Designed in 1989 by architect Harley Hodges, Pine View Golf Course sends golfers weaving through forests of towering Michigan pines, attempting a variety of shots using most of the clubs in their bags. Players choose from five sets of tees, varying the Championship course from as short as 4,101 yards from the green tees up to 6,490 from the blues. Golfers first traverse wide fairways that forgive slight errors in the front nine, then take on the back nine?known as "Rolling Pines" because of the large tree trunks that regularly roll across the course at incredible speed. Difficulty intensifies noticeably after the turn, as players must flex their par 5 prowess on the 10th and 18th holes.
Though only one body of water rests on the front nine of the Championship course, Pine View's third nine, known as "Little Pines," features water much more prominently. This relatively short par 30 test makes for a great introduction to the game, as players lob shots over ponds and streams or fit golf balls with goggles and send them to explore the depths.
Course at a Glance: * 18-hole, par 72 course * Total length of 6,490 yards from the back tees * Course rating of 71.6 from the back tees * Course slope of 126 from the back tees * Five sets of tees per hole * Scorecard
While making each dish from scratch, MAIZ Mexican Cantina keeps one goal in mind: creating authentic Mexican flavors. To make that desired taste, they assemble fresh ingredients?many of them local?into classic fajitas and street-style tacos. But the eatery also brings savory flair to more unorthodox dishes, such as roasted, open-faced jalapenos stuffed with cheese and housemade chorizo, chimichangas piled high with grilled peppers and onions, and Oreos fried to a sweet crisp.
The cuisine's comforting warmth is reflected throughout MAIZ's spacious dining room, which welcomes guests with a cozy brick fireplace and a colorful mural by local artist Danielle Murphy. Free salsa lessons precede the nighttime fiestas, dispelling the rumor that students need to bring tomatoes in order to dance.
Zap Zone's eight locations in Michigan and two locations in Canada each feature a unique combination of attractions?anything from bumper cars to the Jump Zone's cushioned obstacle course. In the laser-tag arena, both kids and adults demonstrate their teamwork skills by outscoring opponents in fast-paced games that take place inside black-lit mazes of neon-tinged hallways. Arcades also round out every location's attractions, tempting passersby to drop a few tokens on racing games and skee-ball, or a lot of tokens on the claw game filled with Faberg? eggs.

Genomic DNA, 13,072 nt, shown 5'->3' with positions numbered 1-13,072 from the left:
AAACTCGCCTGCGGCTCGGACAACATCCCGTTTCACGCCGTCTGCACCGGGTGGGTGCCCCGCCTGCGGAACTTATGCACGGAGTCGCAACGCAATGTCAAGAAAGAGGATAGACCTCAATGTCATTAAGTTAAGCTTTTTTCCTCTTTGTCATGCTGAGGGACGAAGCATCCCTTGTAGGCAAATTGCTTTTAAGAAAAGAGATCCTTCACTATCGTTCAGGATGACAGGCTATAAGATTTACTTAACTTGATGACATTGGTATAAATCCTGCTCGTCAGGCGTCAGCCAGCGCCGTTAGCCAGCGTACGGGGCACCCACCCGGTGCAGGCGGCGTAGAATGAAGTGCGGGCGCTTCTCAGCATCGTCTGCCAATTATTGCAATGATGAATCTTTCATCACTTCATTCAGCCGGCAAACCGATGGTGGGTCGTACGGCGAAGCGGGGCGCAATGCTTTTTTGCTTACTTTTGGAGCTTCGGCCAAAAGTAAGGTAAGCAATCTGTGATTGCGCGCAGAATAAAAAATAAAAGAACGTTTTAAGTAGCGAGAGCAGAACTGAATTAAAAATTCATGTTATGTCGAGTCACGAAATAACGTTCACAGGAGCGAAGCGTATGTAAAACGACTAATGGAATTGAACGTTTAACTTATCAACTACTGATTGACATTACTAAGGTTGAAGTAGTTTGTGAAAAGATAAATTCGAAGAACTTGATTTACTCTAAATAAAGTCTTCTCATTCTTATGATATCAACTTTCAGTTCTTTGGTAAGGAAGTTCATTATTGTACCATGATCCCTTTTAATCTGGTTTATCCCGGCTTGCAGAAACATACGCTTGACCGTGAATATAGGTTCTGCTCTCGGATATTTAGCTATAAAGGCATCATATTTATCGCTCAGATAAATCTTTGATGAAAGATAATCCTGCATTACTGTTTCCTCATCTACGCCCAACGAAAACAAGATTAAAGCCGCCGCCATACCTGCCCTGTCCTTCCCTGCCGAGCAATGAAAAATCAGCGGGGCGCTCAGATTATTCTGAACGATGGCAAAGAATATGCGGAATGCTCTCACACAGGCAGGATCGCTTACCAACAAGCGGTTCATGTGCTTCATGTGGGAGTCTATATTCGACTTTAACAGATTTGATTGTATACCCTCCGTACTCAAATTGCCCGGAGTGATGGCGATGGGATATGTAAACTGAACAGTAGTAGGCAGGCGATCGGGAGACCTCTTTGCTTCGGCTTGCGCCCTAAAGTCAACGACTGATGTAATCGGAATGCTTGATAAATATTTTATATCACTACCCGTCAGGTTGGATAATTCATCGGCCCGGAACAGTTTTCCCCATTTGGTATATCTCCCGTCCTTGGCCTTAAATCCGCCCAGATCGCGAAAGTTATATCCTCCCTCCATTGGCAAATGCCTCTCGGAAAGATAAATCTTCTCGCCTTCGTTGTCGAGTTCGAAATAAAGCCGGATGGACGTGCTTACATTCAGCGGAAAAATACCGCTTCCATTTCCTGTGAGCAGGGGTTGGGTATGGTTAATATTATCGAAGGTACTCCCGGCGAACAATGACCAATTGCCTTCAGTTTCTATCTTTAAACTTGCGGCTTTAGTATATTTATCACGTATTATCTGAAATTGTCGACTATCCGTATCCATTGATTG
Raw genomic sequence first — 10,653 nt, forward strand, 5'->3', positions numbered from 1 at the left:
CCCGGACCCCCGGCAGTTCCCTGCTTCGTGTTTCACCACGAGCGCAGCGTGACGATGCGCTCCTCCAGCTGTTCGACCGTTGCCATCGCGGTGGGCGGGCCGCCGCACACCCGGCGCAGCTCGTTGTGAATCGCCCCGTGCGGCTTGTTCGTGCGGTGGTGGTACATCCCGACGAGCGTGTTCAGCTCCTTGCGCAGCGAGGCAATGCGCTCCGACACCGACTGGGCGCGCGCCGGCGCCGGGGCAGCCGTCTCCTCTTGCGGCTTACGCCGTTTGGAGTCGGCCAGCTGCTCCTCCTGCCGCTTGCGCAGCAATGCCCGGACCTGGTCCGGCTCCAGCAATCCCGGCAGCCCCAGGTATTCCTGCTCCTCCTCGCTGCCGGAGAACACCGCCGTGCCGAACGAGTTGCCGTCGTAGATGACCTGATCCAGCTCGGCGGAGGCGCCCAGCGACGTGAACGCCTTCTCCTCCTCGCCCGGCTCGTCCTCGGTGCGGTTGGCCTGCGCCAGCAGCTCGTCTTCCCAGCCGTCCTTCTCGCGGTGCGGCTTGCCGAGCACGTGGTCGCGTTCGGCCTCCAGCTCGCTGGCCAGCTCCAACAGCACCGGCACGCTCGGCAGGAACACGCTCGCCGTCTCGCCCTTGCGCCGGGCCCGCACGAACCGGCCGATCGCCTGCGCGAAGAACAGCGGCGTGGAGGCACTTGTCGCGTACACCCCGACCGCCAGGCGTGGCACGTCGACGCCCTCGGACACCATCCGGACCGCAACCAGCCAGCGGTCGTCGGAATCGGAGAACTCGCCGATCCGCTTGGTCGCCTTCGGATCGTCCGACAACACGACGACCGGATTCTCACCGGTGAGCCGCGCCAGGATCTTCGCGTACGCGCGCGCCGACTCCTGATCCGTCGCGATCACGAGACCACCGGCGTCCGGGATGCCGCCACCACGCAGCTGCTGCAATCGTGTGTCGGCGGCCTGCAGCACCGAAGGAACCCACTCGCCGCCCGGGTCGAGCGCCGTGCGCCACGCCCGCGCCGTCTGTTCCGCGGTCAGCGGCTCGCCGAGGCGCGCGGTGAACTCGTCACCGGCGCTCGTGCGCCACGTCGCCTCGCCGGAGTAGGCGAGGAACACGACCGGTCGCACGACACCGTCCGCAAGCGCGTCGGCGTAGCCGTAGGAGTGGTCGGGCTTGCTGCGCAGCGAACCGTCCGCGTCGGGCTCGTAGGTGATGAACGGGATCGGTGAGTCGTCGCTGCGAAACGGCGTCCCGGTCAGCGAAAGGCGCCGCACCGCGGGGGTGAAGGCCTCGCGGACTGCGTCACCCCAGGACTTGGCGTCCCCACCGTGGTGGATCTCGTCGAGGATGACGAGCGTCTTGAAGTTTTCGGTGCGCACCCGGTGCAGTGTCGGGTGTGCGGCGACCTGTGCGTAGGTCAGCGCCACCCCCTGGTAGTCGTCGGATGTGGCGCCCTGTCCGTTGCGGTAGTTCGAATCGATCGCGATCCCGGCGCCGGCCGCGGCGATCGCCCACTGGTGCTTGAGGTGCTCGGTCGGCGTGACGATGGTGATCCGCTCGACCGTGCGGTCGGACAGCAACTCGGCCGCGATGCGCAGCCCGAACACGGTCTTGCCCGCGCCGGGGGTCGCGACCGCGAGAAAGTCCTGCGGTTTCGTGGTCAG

Hickory Creek Golf Course features a number of high-risk, high reward golf shots along a vibrant path of water, trees, and sand; but none so daring as the tee shot on hole 17. Noted as the signature hole at the club, the tee box positions players in front of an island green and an expanse of water that makes dry land seem farther away than the 161 yards indicated on the scorecard. If players block out the watery danger and execute on a smooth swing, solid contact, and complete follow-through, they give themselves a good chance that their next shot will be with the putter as opposed to a ball-retrieval harpoon. With this hole out of the way, only the long, dogleg-right No.18 lies between them and drinks on The Greenside Tavern's outdoor patio.
What began in 1975 as one inner-city gym in Highland Park, Michigan, has since evolved into a global health-club organization with locations in 17 different countries. Powerhouse Gym equips weightlifters and cardio bunnies alike with all they’ll ever need to keep—or create—a tight and toned physique. The gym offers equipment outfitted with personal TVs as well as a cast of certified and knowledgeable personal trainers. Depending on location, members will also have access to group fitness classes, such as yoga, Zumba, and Les Mills BodyPump, as well as 24-7 turnkey access to the facility.
Rave Motion Pictures screens the summer blockbusters in 20 auditoriums outfitted with stadium seating. The theaters' digital projectors allow projectionists to easily play such gripping tales as Scream 4, a documentary about Sidney Prescott's return to Woodsboro, where Ghostface threatens the townspeople's safety (movies playing subject to change). Stretch out while watching as rows are spaced 48 inches apart from one another, one for each of the states recognized by most public-school systems. Check showtimes online for all the movies screening throughout the summer.